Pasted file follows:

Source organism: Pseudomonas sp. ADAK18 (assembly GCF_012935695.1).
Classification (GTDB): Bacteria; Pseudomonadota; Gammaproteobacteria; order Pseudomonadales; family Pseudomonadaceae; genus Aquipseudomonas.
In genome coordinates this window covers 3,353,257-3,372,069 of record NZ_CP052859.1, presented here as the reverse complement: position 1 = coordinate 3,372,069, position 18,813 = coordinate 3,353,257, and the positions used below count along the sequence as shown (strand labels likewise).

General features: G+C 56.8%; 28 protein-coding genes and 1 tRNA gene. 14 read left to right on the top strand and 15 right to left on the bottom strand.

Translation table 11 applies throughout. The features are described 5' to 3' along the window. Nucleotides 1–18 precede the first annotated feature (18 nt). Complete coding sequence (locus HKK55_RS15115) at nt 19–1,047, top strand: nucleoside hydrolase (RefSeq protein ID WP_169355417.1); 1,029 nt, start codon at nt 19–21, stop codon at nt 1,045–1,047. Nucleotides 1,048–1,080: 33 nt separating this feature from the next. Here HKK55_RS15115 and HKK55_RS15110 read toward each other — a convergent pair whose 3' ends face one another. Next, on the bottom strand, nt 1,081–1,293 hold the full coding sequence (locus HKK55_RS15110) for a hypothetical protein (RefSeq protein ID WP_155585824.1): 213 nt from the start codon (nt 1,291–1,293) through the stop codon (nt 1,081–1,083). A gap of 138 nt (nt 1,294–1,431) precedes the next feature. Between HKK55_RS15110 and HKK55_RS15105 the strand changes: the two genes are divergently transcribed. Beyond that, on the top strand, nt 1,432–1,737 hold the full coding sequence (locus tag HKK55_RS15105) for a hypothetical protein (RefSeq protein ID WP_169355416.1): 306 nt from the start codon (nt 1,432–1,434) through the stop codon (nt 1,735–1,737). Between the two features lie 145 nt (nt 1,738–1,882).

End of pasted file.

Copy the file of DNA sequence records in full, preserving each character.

Source organism: Pseudomonas sp. ADAK18 (assembly GCF_012935695.1).
Classification (GTDB): Bacteria; Pseudomonadota; Gammaproteobacteria; order Pseudomonadales; family Pseudomonadaceae; genus Aquipseudomonas.
In genome coordinates this window covers 3,353,257-3,372,069 of record NZ_CP052859.1, presented here as the reverse complement: position 1 = coordinate 3,372,069, position 18,813 = coordinate 3,353,257, and the positions used below count along the sequence as shown (strand labels likewise).

General features: G+C 56.8%; 28 protein-coding genes and 1 tRNA gene. 14 read left to right on the top strand and 15 right to left on the bottom strand.

Translation table 11 applies throughout. The features are described 5' to 3' along the window. Nucleotides 1–18 precede the first annotated feature (18 nt). Complete coding sequence (locus HKK55_RS15115) at nt 19–1,047, top strand: nucleoside hydrolase (RefSeq protein ID WP_169355417.1); 1,029 nt, start codon at nt 19–21, stop codon at nt 1,045–1,047. Nucleotides 1,048–1,080: 33 nt separating this feature from the next. Here HKK55_RS15115 and HKK55_RS15110 read toward each other — a convergent pair whose 3' ends face one another. Next, on the bottom strand, nt 1,081–1,293 hold the full coding sequence (locus HKK55_RS15110) for a hypothetical protein (RefSeq protein ID WP_155585824.1): 213 nt from the start codon (nt 1,291–1,293) through the stop codon (nt 1,081–1,083). A gap of 138 nt (nt 1,294–1,431) precedes the next feature. Between HKK55_RS15110 and HKK55_RS15105 the strand changes: the two genes are divergently transcribed. Beyond that, on the top strand, nt 1,432–1,737 hold the full coding sequence (locus tag HKK55_RS15105) for a hypothetical protein (RefSeq protein ID WP_169355416.1): 306 nt from the start codon (nt 1,432–1,434) through the stop codon (nt 1,735–1,737). Between the two features lie 145 nt (nt 1,738–1,882).